Internet is taken for granted. These days you assume there is Internet and only wonder if there is free WiFi to get onto it. But in the early days, connecting to a network could be tough and this was particularly true in Serbia. The country’s Internet revolution was complicated by both technology and politics, but the vibrance of the tech community always found a way.
The story is a fascinating one shared by Dejan Ristanovic at the Hackaday | Belgrade conference. He is now the Editor-in-Chief of PC Press computer magazine and played an integral part in providing global email access to Serbia. Enjoy the video of his talk below and join me after the break for a few highlights.
This talk is not about politics. However, it helps to consider a very basic historical framework of Serbia as a country. After WWII Serbia became part of the newly formed Yugoslavia until that country broke up in 1992. Two of the remnants of that Yugoslavia — Serbia and Montenegro — formed a union called the Federation of Yugoslavia which lasted until 2006 when that state dissolved and we ended up with the Serbia that we now know.
The Internet transcends countries and politics, but it is greatly affected by both. The earliest Serbian Internet began in 1986 when it was the old Yugoslavia. Dejan was at University and had one of the earliest email addresses. It only allowed him to communicate with other people at the same University but by 1989 the system had been connected to Bitnet, opening communications to a network of University computer systems circling the globe.
By 1992 the old Yugoslavia had dissolved, the Federation of Yugoslavia had formed, and the country was at war. Many parts of the world looked at the country as the “bad guys” in this conflict and cut off all network connections because of this. Dejan’s reaction was to grow the local network options within the country, and the best answer at the time was the BBS system.
He was one of the founders of Sezam, and actually wrote the original code for the bulletin board system along with a few of his cofounders. It started as a single telephone line BBS and grew to 15 before long. The main hosting ran on a Compaq computer running DOS and was dedicated to “conferences” which are similar to what we know as online forums.
The community was prolific in their communications and before long the 330 MB hard drive filled up. A problem with proprietary connectors led to the solution of a second machine with a terabyte drive being networked in (an early NAS if you will) and as the traffic grew, fifteen DOS machines were added to the system to service incoming lines.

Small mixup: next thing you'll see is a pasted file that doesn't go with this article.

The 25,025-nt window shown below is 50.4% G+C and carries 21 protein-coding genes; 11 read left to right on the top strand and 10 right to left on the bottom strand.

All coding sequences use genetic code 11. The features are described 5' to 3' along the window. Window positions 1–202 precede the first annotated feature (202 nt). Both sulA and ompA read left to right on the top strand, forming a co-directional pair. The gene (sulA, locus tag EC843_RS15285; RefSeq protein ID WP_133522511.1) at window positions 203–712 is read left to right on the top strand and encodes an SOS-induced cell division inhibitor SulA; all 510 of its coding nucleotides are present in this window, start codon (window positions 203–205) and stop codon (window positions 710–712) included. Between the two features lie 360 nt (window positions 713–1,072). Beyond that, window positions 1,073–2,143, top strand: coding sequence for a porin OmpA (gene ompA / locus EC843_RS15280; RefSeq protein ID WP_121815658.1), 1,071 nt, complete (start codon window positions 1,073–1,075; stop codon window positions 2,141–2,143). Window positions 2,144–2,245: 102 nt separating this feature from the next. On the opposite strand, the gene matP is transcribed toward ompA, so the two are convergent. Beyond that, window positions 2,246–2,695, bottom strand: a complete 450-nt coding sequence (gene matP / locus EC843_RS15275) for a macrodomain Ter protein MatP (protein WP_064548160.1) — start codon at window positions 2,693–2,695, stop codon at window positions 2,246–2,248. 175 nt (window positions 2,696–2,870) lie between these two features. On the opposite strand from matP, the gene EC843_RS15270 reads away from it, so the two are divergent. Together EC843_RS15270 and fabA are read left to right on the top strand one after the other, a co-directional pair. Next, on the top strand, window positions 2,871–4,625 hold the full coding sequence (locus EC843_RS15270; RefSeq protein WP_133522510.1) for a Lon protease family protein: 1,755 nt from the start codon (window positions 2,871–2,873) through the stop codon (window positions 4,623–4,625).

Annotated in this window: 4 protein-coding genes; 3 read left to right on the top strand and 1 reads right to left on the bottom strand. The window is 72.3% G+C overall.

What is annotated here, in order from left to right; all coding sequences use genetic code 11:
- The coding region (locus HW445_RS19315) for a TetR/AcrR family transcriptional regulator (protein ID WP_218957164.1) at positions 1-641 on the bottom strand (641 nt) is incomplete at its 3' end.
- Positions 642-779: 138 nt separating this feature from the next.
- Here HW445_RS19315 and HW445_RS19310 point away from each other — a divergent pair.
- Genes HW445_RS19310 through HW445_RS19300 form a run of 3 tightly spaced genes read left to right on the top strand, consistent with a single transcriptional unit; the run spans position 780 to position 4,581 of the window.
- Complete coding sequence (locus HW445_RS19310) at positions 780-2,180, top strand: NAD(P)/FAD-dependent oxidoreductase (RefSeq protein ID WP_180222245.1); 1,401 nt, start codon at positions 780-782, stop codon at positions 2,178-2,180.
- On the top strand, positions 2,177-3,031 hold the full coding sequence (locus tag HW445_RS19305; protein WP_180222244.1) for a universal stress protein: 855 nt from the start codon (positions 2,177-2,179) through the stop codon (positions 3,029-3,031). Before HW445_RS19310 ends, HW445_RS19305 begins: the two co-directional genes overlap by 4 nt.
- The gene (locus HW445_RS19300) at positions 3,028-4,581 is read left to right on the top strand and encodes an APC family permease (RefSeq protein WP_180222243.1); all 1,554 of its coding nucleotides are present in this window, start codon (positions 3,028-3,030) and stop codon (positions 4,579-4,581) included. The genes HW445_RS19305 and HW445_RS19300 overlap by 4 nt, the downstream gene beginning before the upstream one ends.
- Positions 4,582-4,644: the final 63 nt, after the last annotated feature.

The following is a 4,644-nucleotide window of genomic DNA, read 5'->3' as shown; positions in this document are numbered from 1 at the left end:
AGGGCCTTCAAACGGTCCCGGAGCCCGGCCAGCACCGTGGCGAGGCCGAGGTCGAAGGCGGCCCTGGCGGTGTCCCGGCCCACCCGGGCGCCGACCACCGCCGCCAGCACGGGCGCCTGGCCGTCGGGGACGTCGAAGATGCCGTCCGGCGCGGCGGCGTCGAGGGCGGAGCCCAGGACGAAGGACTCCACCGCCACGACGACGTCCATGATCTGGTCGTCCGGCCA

The service grew, which is surprising considering an $80/year fee at a time when average monthly salaries were around $10. The reason is that some hacks to get Sezam connected to the rest of the world were always in progress. the Yugoslav Packet Network (JUPAK) was leveraged to dial out and gain access to the Byte Information Exchange (BIX). This was done with some clever use of outdialing. When their activities were discovered, the sysadmin looked the other way but a more robust solution needed to be found and it would be in the computer system of one of California’s public Universities.
Milan Mijic, a Serbian national, had an office at California State University and used his computer to set up an email server that would service all of Serbia. Email addresses were a mashup of a University subdomain, the Sezam server identifier, and a username:
email@example.com. But this was far better than the multiple address hacks needed before to get the BIX system working.
At the resolution of the war, as Serbia gained back its own identity as a country, the region was again connected directly to the wider Internet. First with slow connections but then faster. Sezam became one of the first three ISPs in the country, growing to 250 incoming dial-up lines serviced by multiple ISDN lines to the Internet. Their DOS machines were retired in favor of Windows NT servers as the country joined the cutting edge of connectivity.
The Internet, email, and forums were part of the struggle against an oppressive government at the time. That experience, and the community that grew up around connecting Serbia to the rest of the world formed tight bonds. The Sezam conversation boards have been migrated to a virtual machine but still exist. The community there is still active to this day. And I can confirm that Belgrade now has very fast Internet.